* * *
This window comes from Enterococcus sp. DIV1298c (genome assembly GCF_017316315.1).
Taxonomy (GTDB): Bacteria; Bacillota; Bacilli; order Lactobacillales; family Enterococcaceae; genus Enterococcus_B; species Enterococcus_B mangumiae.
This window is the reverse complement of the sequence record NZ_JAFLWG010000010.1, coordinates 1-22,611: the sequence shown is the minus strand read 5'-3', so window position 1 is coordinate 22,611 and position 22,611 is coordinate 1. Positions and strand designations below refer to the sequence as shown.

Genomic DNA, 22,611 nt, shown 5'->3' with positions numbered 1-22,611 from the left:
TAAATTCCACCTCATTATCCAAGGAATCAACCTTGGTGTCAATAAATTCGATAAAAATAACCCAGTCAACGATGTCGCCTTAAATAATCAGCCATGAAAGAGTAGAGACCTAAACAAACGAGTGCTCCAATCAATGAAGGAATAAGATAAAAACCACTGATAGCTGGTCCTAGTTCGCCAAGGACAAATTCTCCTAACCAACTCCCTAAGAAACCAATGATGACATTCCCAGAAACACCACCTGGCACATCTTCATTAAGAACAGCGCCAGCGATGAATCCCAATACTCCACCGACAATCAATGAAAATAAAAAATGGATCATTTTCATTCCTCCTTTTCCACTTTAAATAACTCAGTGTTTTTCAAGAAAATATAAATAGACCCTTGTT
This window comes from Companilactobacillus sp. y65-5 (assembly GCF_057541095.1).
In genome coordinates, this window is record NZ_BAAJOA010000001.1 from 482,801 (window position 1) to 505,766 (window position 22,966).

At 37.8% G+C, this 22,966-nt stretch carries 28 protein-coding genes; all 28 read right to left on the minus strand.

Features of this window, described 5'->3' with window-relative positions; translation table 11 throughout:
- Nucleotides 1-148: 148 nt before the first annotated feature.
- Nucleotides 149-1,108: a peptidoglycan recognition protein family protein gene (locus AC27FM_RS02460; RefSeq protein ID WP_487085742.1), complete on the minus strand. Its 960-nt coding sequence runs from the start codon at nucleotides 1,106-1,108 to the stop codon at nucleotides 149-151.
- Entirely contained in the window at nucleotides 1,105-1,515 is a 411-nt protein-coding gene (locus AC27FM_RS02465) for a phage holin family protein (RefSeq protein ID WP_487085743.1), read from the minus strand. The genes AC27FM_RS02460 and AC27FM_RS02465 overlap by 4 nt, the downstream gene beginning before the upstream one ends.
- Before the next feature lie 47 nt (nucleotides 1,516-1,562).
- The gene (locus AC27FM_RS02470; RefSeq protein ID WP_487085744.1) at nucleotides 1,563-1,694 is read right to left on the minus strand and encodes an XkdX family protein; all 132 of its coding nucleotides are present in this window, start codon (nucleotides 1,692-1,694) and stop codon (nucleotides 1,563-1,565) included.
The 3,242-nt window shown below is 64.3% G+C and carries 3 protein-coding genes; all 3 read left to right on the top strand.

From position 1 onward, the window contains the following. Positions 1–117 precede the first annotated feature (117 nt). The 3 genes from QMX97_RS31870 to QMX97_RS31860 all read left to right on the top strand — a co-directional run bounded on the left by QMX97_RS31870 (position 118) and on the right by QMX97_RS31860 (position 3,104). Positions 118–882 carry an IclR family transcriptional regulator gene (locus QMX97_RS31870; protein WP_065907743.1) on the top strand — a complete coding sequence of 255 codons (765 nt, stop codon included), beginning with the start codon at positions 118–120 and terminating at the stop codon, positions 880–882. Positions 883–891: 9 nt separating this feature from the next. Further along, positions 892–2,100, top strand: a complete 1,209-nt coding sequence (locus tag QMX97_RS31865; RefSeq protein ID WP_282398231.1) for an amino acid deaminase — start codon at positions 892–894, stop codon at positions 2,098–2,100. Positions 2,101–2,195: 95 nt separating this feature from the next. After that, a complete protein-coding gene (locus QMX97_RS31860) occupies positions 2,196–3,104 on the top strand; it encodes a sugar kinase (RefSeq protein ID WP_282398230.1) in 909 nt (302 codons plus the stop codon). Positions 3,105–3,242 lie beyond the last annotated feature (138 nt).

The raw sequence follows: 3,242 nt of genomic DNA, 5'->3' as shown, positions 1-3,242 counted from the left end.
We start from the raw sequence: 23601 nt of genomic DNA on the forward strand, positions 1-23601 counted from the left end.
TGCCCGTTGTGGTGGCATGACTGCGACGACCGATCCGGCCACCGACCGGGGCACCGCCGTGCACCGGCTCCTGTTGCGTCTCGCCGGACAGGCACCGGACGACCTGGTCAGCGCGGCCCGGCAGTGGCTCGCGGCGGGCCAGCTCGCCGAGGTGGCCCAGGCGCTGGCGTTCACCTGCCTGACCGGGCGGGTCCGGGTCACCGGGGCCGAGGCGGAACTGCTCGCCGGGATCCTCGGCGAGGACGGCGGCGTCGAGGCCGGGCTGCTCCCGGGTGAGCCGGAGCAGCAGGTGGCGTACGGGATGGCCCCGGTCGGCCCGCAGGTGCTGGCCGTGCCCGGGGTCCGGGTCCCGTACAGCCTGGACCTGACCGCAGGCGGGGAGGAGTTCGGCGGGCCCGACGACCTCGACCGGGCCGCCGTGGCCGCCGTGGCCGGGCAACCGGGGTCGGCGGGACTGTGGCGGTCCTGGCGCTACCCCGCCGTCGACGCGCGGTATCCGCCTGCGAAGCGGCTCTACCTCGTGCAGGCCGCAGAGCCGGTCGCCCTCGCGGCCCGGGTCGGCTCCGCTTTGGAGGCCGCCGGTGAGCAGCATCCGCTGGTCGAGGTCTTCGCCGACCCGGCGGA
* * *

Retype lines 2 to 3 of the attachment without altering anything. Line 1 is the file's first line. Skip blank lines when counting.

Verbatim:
Taxonomy (GTDB): Bacteria; Bacillota; Bacilli; order Lactobacillales; family Enterococcaceae; genus Enterococcus_B; species Enterococcus_B mangumiae.
This window is the reverse complement of the sequence record NZ_JAFLWG010000010.1, coordinates 1-22,611: the sequence shown is the minus strand read 5'-3', so window position 1 is coordinate 22,611 and position 22,611 is coordinate 1. Positions and strand designations below refer to the sequence as shown.